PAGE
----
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Australia: Scott Morrison is new PM as Malcolm Turnbull ousted

Australia: Scott Morrison is new PM as Malcolm Turnbull ousted

Australia got a new prime minister on Friday, Mr Turnbull is the fourth PM in a decade to be ousted by colleagues. This time, Scott Morrison wins, Financial Times reports.

The 50-year old Scott Morrison won Friday’s ballot of Liberal MPs by 45 votes to 40, he was sworn in as the nation’s 30th prime minister. His first speech as PM included the pledges to tackle high energy prices, help farmers who are affected by a crippling drought and promised to win back public support.

“It has been such a privilege to be the leader of this great nation. I love Australia. I love Australians,”

Mr Morrison added on Friday.

This week was one of the most chaotic in Australian political history, the fight over the position of prime minister was a mixture of bemusement, anger and sheer frustration. In his final press briefing, Mr Turnbull called the week “madness” and thanked his colleagues for choosing Mr Morrison over Mr Dutton. Julie Bishop, a Foreign Minister, was also in the running for the leadership but did not make it to the final round.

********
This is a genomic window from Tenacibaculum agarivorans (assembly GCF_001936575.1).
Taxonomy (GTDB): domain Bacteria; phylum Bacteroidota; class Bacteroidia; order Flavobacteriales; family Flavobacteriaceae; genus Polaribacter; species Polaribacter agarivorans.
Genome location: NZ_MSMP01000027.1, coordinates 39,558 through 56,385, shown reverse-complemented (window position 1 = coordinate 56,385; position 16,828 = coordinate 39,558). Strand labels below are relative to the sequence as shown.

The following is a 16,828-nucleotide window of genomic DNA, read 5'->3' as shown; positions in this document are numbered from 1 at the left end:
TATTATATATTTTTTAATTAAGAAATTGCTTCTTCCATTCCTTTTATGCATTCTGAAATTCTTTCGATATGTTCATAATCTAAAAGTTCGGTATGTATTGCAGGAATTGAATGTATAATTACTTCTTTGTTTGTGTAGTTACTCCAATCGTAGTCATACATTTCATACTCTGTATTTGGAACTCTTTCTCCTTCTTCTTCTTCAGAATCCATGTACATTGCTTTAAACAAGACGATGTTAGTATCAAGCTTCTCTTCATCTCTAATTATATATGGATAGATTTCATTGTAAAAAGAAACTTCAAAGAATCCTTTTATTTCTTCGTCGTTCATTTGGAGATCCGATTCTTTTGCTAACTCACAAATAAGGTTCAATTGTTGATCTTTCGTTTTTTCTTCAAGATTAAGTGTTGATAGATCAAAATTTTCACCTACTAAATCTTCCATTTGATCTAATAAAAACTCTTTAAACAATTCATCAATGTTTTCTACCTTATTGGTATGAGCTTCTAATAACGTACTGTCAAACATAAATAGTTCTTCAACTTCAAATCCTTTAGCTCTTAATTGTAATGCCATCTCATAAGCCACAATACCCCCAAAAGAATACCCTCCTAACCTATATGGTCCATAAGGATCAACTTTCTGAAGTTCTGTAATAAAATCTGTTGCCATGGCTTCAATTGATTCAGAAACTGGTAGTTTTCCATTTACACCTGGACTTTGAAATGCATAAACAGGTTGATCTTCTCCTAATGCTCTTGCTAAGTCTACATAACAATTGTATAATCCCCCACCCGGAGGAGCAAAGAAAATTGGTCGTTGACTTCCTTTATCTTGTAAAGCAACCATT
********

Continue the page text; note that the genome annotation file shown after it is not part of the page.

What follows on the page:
Australia’ political life becomes too turbulent

For Australia, the past decade has been marked by a series of leadership coups, with three other sitting prime ministers deposed by party rivals. Not a single leader in recent times has succeeded in serving a full term as PM, Malcolm Turnbull was the fourth PM in a decade to be ousted by colleagues.

According to the experts, this turbulence caused partly because elections come around so often – every three years – two years less than in the UK. Under the Australian system, as in the UK, the PM is not directly elected by voters but is the leader of the party or coalition that can command a majority in parliament. So in recent years, prime ministers unpopular in the polls – or with their colleagues – have been swiftly sacrificed from within.

Dave Sharma, a former Australian diplomat, says “an election is always just around the corner, meaning members of parliament are forever focused on their electoral survival – and less so on the national interest”. he also says that the steady drip of opinion polls and the relentless media cycle exacerbates the short-termism. In the foreseeable future, Australia’s political life will be turbulent, indeed.